distributing anti-Nazi leaflets

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Sophie Schol was convicted of high treason after having been found distributing anti-war leaflets at the University of Munich with her brother Hans. They were both executed by guillotine in 1943. Her last words were “Die Sonne scheint noch”?”The sun still shines.”

“The Sun Still Shines”

The?White Rose Story

The Only Thing Necessary for the Triumph of Evil is that Good Men Do Nothing

– Edmund Burke

Bravery. Poise. Safety. These are three words that Sophie Scholl stood for. While evolving into a courageous young woman, Sophie used passive resistance to stand up for the Jews during the latter years of the Holocaust. She did this by joining the White Rose Movement, which is most famous for its leaflets that it distributed during the early 1940s. They also used graffiti to get their message out to the general public.

A young woman named Sophie Scholl become the face of resistance to Nazism.

Scholl, her brother Hans, and Christoph Probst, members of the White Rose (die Wei?e Rose) non-violent resistance movement, were arrested for distributing anti-Nazi leaflets at the University of Munich in February of 1943. The protest was small, but deeply threatening to the Nazis?the Germans had just been decisively defeated at Stalingrad, the beginning of the end of the Nazi expansion.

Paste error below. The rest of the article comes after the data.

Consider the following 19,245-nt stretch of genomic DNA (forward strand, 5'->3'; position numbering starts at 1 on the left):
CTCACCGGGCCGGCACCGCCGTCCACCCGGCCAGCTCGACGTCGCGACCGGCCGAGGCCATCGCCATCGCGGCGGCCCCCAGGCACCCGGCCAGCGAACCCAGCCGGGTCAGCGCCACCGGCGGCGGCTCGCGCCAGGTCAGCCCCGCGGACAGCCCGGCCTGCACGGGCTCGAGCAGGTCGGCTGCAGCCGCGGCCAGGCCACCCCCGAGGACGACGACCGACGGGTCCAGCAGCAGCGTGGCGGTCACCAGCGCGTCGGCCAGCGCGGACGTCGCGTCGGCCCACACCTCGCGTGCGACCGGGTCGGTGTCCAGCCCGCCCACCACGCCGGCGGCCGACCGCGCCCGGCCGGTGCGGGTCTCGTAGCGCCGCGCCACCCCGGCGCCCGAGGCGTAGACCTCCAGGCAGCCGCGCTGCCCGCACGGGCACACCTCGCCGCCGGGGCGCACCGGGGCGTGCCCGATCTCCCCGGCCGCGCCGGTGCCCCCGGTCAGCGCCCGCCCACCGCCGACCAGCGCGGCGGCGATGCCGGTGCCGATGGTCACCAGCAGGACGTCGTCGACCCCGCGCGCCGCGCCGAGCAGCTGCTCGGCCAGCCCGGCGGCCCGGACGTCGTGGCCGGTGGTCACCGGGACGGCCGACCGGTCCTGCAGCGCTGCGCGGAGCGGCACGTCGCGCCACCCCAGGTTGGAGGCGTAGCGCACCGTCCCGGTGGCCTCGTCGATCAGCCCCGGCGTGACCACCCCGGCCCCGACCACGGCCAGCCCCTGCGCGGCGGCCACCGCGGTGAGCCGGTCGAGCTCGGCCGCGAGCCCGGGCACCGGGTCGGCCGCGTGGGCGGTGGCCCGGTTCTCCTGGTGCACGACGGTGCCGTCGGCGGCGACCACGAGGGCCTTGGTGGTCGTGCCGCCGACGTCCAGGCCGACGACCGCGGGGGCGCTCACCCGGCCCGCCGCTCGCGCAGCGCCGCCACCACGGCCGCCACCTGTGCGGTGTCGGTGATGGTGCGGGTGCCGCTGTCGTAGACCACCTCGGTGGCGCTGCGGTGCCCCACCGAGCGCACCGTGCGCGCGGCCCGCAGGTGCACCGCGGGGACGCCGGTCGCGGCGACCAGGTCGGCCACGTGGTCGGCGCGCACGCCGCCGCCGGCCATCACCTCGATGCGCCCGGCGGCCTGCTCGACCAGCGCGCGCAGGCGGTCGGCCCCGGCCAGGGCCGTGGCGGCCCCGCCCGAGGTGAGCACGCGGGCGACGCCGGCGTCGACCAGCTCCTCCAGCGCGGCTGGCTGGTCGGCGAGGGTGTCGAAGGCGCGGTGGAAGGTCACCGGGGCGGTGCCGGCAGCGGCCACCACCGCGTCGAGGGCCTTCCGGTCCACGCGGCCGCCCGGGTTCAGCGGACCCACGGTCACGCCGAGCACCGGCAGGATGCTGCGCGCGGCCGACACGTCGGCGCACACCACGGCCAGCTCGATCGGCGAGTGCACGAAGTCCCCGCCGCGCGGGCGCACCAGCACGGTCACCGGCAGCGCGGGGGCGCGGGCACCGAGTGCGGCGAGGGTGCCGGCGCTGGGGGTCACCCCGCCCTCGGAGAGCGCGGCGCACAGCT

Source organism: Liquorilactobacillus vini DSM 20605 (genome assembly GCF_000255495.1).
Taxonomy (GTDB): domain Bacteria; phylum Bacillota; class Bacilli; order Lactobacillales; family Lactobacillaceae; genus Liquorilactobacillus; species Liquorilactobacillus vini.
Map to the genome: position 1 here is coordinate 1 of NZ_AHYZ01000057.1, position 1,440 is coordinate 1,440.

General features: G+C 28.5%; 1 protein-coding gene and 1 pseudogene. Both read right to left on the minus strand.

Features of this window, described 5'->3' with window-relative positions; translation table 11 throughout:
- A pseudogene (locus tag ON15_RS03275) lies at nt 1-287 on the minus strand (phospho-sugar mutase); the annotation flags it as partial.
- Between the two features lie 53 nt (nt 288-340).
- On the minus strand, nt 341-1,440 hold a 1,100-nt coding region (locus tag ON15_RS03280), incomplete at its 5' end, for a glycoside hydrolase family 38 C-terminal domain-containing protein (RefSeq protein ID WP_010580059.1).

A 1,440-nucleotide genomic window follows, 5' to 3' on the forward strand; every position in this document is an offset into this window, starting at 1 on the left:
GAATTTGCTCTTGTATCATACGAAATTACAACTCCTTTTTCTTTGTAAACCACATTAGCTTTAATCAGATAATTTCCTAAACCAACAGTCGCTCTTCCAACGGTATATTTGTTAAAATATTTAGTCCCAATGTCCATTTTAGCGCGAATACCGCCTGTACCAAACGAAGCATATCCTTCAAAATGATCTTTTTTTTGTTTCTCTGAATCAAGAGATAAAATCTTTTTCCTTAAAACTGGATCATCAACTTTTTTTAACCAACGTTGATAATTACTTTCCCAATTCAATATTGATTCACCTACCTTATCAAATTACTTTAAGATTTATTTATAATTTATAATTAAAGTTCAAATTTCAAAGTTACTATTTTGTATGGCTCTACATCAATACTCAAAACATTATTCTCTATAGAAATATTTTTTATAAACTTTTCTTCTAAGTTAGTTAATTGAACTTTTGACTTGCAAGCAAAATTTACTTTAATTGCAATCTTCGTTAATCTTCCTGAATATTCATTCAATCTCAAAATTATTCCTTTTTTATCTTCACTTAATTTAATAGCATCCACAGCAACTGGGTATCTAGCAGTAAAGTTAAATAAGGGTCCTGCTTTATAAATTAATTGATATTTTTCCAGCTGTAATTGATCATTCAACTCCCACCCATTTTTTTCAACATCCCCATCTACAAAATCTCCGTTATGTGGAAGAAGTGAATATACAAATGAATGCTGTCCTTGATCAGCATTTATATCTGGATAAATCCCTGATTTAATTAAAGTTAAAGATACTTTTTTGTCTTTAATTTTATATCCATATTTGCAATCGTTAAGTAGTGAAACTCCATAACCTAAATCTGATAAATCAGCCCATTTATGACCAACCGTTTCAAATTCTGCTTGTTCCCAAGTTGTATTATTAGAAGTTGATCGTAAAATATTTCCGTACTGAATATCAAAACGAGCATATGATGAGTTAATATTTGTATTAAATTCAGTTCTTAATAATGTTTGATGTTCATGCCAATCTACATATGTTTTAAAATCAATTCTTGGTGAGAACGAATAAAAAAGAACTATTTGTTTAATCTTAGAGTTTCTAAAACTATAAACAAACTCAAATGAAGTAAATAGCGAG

Students Hans and Sophie Scholl were arrested and executed 74 years ago. The students and their friends had distributed leaflets calling on people to resist the Nazi regime. Today, they remain symbols of moral courage.

The siblings were executed after they distributed literature alerting people to the evil of Nazism

This is the story of a brother and sister, Hans and Sophie Scholl, both students who, encouraged by a small group of like-minded friends tried to make their fellow Germans aware of their Government?s barbarous activities on the Eastern front. They distributed leaflets around Munich University on 18th February 1943 criticising the government and urging their fellow-countrymen to passive resistance, ?to forestall the spread of this atheistic war machine.?

Hans and Sophie were swiftly rounded up by the Gestapo, along with their friend Christoph Probst, who was married with three young children. The Scholls and Probst were given a perfunctory trial under the notorious Nazi judge, Roland Freisler, sentenced to death and beheaded at Stadelheim Prison on 22 February 1943.

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